Sale of Elephant Tusk Stockpiles May Encourage Poaching, Experts Worry
2010-03-12

By Sandi Doughton
Seattle Times science reporter



African elephants examine the broken tusk of a fallen elephant.
Today, ivory sells on the black market for about $900 a pound.
Photo courtesy of Karl Ammann

Elephant experts from around the world are joining a University of Washington scientist in calling for a moratorium on legal ivory sales, to protect elephants from being slaughtered for their tusks.

UW conservation biologist Sam Wasser has been using DNA analysis of seized ivory shipments to track the thriving black market. His research shows poachers are killing more than 8 percent of the world's elephants each year.

The African nations of Zambia and Tanzania are petitioning an international regulatory body for permission to sell stockpiles of tusks worth nearly $18 million. But in a commentary published Thursday in the journal Science, Wasser and his 26 co-authors argue that legal ivory sales can provide cover for illegal sales, and may actually increase the rate of poaching.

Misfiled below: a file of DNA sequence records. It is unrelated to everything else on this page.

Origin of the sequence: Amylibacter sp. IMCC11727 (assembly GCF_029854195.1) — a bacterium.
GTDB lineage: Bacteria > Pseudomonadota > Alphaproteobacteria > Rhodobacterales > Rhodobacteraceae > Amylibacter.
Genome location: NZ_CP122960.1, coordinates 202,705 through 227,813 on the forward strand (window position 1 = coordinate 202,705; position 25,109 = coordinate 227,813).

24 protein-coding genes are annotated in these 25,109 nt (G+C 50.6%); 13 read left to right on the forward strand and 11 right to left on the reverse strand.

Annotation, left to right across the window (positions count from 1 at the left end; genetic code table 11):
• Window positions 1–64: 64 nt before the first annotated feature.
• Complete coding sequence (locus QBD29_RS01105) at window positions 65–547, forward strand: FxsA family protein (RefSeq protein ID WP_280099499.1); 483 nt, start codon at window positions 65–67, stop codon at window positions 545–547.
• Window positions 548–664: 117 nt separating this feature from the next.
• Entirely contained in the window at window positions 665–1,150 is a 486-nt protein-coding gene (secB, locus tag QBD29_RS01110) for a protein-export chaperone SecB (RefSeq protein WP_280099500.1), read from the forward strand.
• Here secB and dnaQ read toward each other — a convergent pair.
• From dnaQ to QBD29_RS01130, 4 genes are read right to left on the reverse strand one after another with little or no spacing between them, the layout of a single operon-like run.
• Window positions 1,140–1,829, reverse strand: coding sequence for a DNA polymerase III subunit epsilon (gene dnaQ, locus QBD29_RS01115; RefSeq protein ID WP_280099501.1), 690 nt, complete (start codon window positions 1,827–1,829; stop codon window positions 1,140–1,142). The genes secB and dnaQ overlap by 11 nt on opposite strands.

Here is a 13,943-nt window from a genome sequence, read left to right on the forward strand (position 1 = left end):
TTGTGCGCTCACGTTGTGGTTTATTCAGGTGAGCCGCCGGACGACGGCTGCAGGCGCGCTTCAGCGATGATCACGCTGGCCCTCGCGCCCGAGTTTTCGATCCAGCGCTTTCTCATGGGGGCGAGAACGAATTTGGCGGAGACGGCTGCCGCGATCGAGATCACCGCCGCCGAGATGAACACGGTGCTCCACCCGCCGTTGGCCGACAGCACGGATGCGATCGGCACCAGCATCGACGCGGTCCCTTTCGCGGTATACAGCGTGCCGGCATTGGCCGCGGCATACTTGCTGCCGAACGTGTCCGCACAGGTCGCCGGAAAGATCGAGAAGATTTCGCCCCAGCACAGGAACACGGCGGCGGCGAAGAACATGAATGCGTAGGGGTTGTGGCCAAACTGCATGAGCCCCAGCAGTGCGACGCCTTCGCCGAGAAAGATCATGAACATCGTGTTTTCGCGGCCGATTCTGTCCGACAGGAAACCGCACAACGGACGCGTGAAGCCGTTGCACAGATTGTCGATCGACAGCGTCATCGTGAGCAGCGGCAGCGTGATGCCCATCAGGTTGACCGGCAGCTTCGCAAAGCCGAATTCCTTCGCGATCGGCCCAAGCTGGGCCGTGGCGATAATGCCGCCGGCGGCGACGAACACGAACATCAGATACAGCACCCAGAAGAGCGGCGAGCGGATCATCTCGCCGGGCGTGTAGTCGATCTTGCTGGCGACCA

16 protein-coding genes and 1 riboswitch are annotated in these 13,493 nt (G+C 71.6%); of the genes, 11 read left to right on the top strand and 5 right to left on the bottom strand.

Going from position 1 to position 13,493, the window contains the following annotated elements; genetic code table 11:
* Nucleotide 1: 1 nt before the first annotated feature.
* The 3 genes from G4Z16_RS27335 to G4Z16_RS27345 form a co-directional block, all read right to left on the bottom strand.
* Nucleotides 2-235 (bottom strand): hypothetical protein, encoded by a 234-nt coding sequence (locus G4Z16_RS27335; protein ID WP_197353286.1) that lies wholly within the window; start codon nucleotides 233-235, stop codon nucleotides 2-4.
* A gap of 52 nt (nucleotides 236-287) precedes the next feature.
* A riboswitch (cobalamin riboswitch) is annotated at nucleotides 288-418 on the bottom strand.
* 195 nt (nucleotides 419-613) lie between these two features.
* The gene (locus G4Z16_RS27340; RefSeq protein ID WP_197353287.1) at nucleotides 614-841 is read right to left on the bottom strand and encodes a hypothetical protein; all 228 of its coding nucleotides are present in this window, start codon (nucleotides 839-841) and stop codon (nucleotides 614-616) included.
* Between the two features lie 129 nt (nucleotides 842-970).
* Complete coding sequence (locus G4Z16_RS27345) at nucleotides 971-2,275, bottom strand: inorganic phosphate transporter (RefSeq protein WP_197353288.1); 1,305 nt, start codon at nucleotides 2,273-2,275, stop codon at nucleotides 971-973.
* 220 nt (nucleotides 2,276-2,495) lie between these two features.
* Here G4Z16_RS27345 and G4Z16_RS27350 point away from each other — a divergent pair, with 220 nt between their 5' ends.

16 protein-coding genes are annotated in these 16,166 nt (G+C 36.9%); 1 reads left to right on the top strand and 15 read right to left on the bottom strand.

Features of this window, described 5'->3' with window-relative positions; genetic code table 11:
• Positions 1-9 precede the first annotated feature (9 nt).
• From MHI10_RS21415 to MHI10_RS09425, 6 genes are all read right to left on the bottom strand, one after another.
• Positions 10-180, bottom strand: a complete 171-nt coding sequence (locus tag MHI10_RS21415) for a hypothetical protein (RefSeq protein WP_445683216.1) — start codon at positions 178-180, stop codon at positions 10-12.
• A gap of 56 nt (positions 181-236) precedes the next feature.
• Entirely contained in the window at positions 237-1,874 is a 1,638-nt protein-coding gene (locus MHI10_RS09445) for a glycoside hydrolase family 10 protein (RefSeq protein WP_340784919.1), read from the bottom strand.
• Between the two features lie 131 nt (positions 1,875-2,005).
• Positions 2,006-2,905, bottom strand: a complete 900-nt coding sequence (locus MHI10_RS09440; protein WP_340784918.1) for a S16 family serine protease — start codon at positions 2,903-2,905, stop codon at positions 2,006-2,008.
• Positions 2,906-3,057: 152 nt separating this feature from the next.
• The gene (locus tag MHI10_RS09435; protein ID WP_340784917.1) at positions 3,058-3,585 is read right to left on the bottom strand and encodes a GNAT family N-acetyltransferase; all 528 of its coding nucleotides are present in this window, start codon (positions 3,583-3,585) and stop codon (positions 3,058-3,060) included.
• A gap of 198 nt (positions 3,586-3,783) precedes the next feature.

Also, Wasser's analyses show that the bulk of the black market ivory seized by law-enforcement officials over the past several years originated in Zambia and Tanzania.

All sales of elephant ivory were banned in 1989. At the same time, African nations stepped up game patrols. As a result, poaching levels plummeted.

But money for enforcement programs dried up after a few years. Growing demand for ivory in Japan and China drove prices up, and poaching levels have been climbing for most of the past decade, Wasser said.

The Convention on International Trade in Endangered Species (CITES) has allowed nations to sell stockpiled ivory and use the proceeds for elephant conservation.

Several of those previous sales were followed by spikes in poaching, as the organized crime rings that control the black market take advantage of legal sales to sneak their products into the international market, Wasser said.

"We really need to stop and get things back under control before we think about allowing any trade in this species," he said.

CITES will consider the petitions from Zambia and Tanzania in a meeting that begins Saturday in Doha, Qatar.

 Original Article